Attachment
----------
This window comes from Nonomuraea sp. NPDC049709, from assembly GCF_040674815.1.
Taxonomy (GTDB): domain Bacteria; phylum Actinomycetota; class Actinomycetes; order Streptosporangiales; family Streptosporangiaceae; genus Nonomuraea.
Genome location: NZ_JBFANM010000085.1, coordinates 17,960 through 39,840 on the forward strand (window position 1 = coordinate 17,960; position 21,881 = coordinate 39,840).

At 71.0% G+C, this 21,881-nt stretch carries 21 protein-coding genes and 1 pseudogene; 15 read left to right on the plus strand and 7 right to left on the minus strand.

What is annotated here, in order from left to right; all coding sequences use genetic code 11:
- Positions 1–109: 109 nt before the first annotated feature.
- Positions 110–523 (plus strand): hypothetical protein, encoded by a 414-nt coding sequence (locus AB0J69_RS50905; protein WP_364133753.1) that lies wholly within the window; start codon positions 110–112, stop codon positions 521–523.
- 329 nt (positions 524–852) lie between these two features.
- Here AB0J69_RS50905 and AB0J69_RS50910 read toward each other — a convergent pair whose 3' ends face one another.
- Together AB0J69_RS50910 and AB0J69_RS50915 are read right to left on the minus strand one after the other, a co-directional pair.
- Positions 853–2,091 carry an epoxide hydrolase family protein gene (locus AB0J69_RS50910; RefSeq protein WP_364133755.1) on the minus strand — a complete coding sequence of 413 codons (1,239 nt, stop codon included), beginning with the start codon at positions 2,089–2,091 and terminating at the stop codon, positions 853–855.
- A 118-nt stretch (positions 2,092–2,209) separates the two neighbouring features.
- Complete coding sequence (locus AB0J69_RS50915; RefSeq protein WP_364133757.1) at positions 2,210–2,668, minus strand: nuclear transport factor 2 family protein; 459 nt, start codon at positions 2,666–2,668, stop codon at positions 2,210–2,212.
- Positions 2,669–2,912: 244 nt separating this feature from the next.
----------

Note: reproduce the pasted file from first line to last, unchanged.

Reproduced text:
This window comes from Nonomuraea sp. NPDC049709, from assembly GCF_040674815.1.
Taxonomy (GTDB): domain Bacteria; phylum Actinomycetota; class Actinomycetes; order Streptosporangiales; family Streptosporangiaceae; genus Nonomuraea.
Genome location: NZ_JBFANM010000085.1, coordinates 17,960 through 39,840 on the forward strand (window position 1 = coordinate 17,960; position 21,881 = coordinate 39,840).

At 71.0% G+C, this 21,881-nt stretch carries 21 protein-coding genes and 1 pseudogene; 15 read left to right on the plus strand and 7 right to left on the minus strand.

What is annotated here, in order from left to right; all coding sequences use genetic code 11:
- Positions 1–109: 109 nt before the first annotated feature.
- Positions 110–523 (plus strand): hypothetical protein, encoded by a 414-nt coding sequence (locus AB0J69_RS50905; protein WP_364133753.1) that lies wholly within the window; start codon positions 110–112, stop codon positions 521–523.
- 329 nt (positions 524–852) lie between these two features.
- Here AB0J69_RS50905 and AB0J69_RS50910 read toward each other — a convergent pair whose 3' ends face one another.
- Together AB0J69_RS50910 and AB0J69_RS50915 are read right to left on the minus strand one after the other, a co-directional pair.
- Positions 853–2,091 carry an epoxide hydrolase family protein gene (locus AB0J69_RS50910; RefSeq protein WP_364133755.1) on the minus strand — a complete coding sequence of 413 codons (1,239 nt, stop codon included), beginning with the start codon at positions 2,089–2,091 and terminating at the stop codon, positions 853–855.
- A 118-nt stretch (positions 2,092–2,209) separates the two neighbouring features.
- Complete coding sequence (locus AB0J69_RS50915; RefSeq protein WP_364133757.1) at positions 2,210–2,668, minus strand: nuclear transport factor 2 family protein; 459 nt, start codon at positions 2,666–2,668, stop codon at positions 2,210–2,212.
- Positions 2,669–2,912: 244 nt separating this feature from the next.